The notion that the rats just innocently assumed that Novak and other reporters would be ethical and patriotic, leaving the Plame story untold, misses a critical point (but you knew that). It is illegal to rat out a CIA operative to anybody, even if the person you tell is absolutely certain to keep it quiet. I can't see the "unethical but legal" defense as anything but an after-the-fact effort. Before the fact, it wanders too close to realizing one is being hugely stupid.

To your list of possible motives for the CIA behaving as it does should be added that the CIA bigwigs want their agency to continue to go about its business. Whether this is a winner or a loser for CIA chiefs in the outside war, it is absolutely necessary to let their sneaky types know that this was an isolated incident and that a pound of flesh will be extracted. Otherwise, covert efforts are likely to fall on hard times for a very long while. However cavalier one may feel about using the names of CIA operatives to fight inside-the-beltway wars, the view from inside the CIA is almost certainly not cavalier. Take away their tools and they can’t do their job. If they can’t do the job, then they won’t.

Posted by: K Harris on September 30, 2003 11:30 AM

Keith,

You're way off. Think of how carefully Mike Allen and Dana Milbank researched this story. Think of how long this has taken to come out. They probably got their anonymous source to go on the record on background and then followed up on what he said. They said "at least six" journalists were called. There's a reason they are that precise. Today the Post has confirmation from another journalist who staying anonymous because of the legal reprecussions. Think of how carefully that story was written. They probably know the name of the at least one of the people calling reporters.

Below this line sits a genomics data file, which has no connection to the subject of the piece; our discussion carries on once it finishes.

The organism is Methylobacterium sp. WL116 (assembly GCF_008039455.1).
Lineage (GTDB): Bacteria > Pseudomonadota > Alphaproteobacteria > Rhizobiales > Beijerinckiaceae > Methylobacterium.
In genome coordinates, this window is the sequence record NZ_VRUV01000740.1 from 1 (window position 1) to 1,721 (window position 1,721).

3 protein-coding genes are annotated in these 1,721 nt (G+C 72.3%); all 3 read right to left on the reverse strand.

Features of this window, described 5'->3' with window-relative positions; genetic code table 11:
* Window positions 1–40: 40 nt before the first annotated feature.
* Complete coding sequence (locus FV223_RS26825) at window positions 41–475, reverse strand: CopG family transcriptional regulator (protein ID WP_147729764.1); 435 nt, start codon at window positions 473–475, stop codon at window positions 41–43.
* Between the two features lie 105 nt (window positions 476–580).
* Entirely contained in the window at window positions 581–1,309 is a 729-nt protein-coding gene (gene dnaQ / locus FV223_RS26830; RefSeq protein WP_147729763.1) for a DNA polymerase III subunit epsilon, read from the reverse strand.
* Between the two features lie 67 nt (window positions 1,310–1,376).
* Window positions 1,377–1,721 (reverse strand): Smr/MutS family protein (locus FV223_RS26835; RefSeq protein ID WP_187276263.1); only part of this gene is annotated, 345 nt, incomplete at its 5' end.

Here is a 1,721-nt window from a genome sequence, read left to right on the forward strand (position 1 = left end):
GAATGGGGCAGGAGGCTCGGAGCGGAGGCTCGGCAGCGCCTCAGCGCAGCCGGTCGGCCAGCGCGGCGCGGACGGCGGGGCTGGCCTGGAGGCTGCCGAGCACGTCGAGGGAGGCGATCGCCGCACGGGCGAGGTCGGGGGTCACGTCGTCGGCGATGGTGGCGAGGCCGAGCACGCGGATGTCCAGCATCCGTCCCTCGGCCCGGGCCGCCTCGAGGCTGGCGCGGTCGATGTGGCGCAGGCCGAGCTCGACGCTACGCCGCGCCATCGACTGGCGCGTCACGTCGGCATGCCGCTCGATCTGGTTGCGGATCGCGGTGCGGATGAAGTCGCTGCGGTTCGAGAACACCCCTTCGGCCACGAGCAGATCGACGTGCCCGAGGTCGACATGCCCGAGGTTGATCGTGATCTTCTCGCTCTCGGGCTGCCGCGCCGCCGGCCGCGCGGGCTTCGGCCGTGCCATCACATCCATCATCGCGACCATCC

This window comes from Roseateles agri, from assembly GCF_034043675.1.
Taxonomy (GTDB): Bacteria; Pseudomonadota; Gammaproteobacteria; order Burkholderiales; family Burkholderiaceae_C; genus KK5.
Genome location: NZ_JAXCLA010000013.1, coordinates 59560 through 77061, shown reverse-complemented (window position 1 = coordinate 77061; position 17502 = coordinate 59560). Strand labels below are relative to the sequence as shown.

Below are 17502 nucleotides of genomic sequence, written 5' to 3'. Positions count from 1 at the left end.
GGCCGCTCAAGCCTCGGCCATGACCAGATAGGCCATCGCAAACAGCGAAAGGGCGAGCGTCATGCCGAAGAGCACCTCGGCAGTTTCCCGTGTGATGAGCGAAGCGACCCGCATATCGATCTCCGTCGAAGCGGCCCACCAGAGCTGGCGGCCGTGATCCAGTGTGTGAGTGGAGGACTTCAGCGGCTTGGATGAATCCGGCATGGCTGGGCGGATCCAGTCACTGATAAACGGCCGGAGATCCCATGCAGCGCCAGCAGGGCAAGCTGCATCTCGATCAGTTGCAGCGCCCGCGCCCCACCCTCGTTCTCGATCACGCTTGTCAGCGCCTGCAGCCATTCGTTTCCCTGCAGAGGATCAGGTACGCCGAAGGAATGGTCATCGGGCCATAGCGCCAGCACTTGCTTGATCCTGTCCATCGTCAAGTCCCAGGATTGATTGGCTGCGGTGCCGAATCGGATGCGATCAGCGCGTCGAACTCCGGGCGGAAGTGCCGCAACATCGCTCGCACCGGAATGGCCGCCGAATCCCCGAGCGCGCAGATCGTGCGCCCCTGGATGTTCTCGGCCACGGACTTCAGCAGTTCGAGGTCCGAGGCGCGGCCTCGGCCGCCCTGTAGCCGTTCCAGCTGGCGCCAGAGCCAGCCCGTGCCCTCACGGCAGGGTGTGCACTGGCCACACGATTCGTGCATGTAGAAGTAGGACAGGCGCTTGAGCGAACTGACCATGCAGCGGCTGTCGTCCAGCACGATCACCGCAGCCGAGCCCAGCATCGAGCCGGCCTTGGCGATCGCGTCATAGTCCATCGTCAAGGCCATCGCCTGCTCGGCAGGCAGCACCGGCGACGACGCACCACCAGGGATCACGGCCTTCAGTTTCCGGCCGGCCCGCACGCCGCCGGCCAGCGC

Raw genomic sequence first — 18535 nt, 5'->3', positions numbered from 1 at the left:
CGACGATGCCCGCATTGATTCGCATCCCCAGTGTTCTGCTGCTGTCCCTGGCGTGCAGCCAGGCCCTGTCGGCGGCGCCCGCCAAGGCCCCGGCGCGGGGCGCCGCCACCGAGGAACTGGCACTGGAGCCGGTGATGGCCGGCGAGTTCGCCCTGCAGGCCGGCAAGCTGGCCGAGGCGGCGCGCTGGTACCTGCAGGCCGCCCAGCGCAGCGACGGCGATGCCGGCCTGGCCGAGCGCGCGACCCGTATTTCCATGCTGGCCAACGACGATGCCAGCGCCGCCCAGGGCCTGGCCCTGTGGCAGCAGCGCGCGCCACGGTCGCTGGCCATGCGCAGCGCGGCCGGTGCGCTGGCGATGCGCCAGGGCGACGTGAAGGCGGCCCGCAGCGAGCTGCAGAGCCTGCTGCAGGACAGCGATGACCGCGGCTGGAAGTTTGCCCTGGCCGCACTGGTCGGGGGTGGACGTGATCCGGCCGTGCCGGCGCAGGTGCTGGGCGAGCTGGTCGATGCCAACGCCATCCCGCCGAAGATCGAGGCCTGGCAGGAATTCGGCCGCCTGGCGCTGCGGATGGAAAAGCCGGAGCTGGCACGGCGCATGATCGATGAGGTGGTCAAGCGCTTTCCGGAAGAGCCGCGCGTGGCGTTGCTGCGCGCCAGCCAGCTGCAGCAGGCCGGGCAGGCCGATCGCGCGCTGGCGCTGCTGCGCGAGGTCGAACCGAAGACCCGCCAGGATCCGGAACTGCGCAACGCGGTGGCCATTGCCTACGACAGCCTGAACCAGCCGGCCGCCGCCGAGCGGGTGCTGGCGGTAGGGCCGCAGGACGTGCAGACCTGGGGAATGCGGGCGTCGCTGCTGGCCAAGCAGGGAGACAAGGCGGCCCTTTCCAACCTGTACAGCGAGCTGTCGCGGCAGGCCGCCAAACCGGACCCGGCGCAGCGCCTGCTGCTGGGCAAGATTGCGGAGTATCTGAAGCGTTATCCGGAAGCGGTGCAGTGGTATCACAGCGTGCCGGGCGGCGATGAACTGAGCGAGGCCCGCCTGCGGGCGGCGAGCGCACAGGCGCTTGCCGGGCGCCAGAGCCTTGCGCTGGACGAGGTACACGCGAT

The White House may not have been doing anything about this for three months but the political reports at the Post sure have.

Posted by: KevinNYC on September 30, 2003 11:47 AM

Excellent summation of the gathering delusional clouds. Let's not forget that it was the CIA that stood up to Nixon when he tried to use it to stop the FBI's Watergate investigation. Long memories sharpening long knives in Langley.

I would caution though that the violation occurs when a person with clearances tells someone without clearances. We don't know if the person or persons who leaked to the press had the clearances for the information, or if the violation happened within the government.